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Article

Highly Sensitive Voltammetric Glucose Biosensor Based on Glucose Oxidase Encapsulated in a Chitosan/Kappa-Carrageenan/Gold Nanoparticle Bionanocomposite

1
Institute of Analytical Sciences, University of Lyon, 69100 Villeurbanne, France
2
Laboratory of Advanced Materials and Interfaces, University of Monastir, 5000 Monastir, Tunisia
*
Author to whom correspondence should be addressed.
Sensors 2019, 19(1), 154; https://doi.org/10.3390/s19010154
Received: 2 December 2018 / Revised: 20 December 2018 / Accepted: 27 December 2018 / Published: 4 January 2019
(This article belongs to the Section Biosensors)

Abstract

:
In this work, an enzymatic sensor, based on a bionanocomposite film consisting of a polyelectrolyte complex (PEC) (Chitosan/kappa-carrageenan) doped with gold nanoparticles (AuNPs) encapsulating glucose oxidase (GOD) deposited on a gold electrode (Au) for glucose sensing, is described. Using the electrocatalytic synergy of AuNPs and GOD as a model of enzyme, the variation of the current (µA) as a function of the log of the glucose concentration (log [glucose]), shows three times higher sensitivity for the modified electrode (283.9) compared to that of the PEC/GOD modified electrode (93.7), with a detection limit of about 5 µM and a linearity range between 10 µM and 7 mM. The response of the PEC/AuNPs/GOD based biosensor also presents good reproducibility, stability, and negligible interfering effects from ascorbic acid, uric acid, urea, and creatinine. The applicability of the PEC/AuNPs/GOD based biosensor was tested in glucose-spiked saliva samples and acceptable recovery rates were obtained.

Graphical Abstract

1. Introduction

Many polysaccharide-based polyelectrolyte complexes (PECs) have been used to make capsules to encapsulate drugs, in order to enhance their controlled and prolonged release. In particular, chitosan/kappa-carrageenan PEC capsules have been used for theophylline encapsulation. Its release rate has been shown to decrease when the concentration of chitosan increases, the capsule diameter increasing accordingly [1]. In the case of diltiazem encapsulation, better results have been obtained with chitosan/alginate PEC capsules, because carrageenan promotes the entry of water into the matrix, leading to capsule disintegration instead of swelling [2]. For sodium diclofenac, upon cross-linking with glutaraldehyde, prolonged drug release was obtained over 24 h [3]. Higher encapsulation efficiency of glucose oxidase (GOD) (isoelectric point 4.2) in chitosan/carrageenan complexes was observed as compared to that of a single polymer. The efficiency was doubled in polymer blends, which exhibited greater ability to encapsulate protein compared to that of a single polymer. At a charge ratio of 3, chitosan/kappa-carrageenan complexes showed the highest encapsulation efficiency (79%) [4]. The ability of chitosan-carrageenan PEC capsules to protect protein integrity under acidic conditions makes them a promising drug delivery system for the oral administration of peptides and proteins.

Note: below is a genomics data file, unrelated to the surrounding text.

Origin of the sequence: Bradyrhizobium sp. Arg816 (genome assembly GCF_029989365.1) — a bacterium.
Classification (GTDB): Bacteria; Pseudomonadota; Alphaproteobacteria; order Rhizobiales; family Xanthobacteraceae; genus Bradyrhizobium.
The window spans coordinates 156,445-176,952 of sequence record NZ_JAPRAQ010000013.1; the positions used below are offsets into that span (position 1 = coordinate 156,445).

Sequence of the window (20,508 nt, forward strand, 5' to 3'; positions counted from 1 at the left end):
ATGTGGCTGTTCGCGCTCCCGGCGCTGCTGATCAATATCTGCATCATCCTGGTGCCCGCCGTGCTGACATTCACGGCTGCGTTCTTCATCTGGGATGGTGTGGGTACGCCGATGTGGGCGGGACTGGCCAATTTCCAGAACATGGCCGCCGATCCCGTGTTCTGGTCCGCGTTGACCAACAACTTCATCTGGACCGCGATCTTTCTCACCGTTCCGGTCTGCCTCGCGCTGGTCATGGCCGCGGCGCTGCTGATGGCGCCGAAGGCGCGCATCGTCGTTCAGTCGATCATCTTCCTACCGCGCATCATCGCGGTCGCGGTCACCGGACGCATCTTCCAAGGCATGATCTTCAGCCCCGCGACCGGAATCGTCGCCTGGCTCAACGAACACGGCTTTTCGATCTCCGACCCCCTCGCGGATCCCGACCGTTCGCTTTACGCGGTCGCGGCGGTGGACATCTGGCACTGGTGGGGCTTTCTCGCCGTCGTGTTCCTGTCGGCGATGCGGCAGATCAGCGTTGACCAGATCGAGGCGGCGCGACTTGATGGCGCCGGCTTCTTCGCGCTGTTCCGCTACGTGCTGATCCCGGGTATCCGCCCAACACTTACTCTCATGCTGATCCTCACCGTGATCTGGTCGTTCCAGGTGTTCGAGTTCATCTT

Chitosan-based electrochemical biosensors use chitosan as an electrode coating in order to limit interference, glucose oxidase being grafted on top of the chitosan layer [5,6]. Our recent paper reported the use of a chitosan-carrageenan polyelectrolyte in a voltammetric glucose biosensor. This easy-to-prepare biosensor exhibits a broad linear range, a low detection limit, excellent selectivity, and is shown to be applicable to saliva samples [7].
In recent years, considerable attention has been paid to improving the construction of biosensors using metal nanoparticles such as silver (Ag) [8], platinum (Pt) [9], and gold (Au) [10,11] because of their unique physical and chemical properties. In particular, gold nanoparticles have been used in the development of biosensor performance due to their ability to play an important role in immobilizing biomolecules while maintaining biocatalytic activity, their large specific surface area, their excellent biocompatibility and electrocatalytic properties [12,13].
Many types of electrochemical biosensor, such as immunological [14], the DNA [15] enzyme [16,17,18] sensors, with improved analytical performance, have been prepared on the basis of gold nanoparticles (AuNPs). The interaction of chitosan with gold nanoparticles has been studied; the stabilization of gold nanoparticles and the self-organization effect has been demonstrated [19,20]. In this work, the effect of AuNP doping of chitosan-carrageenan polyelectrolyte on the analytical performance of a voltammetric glucose biosensor is studied.

2. Materials and Methods

2.1. Reagents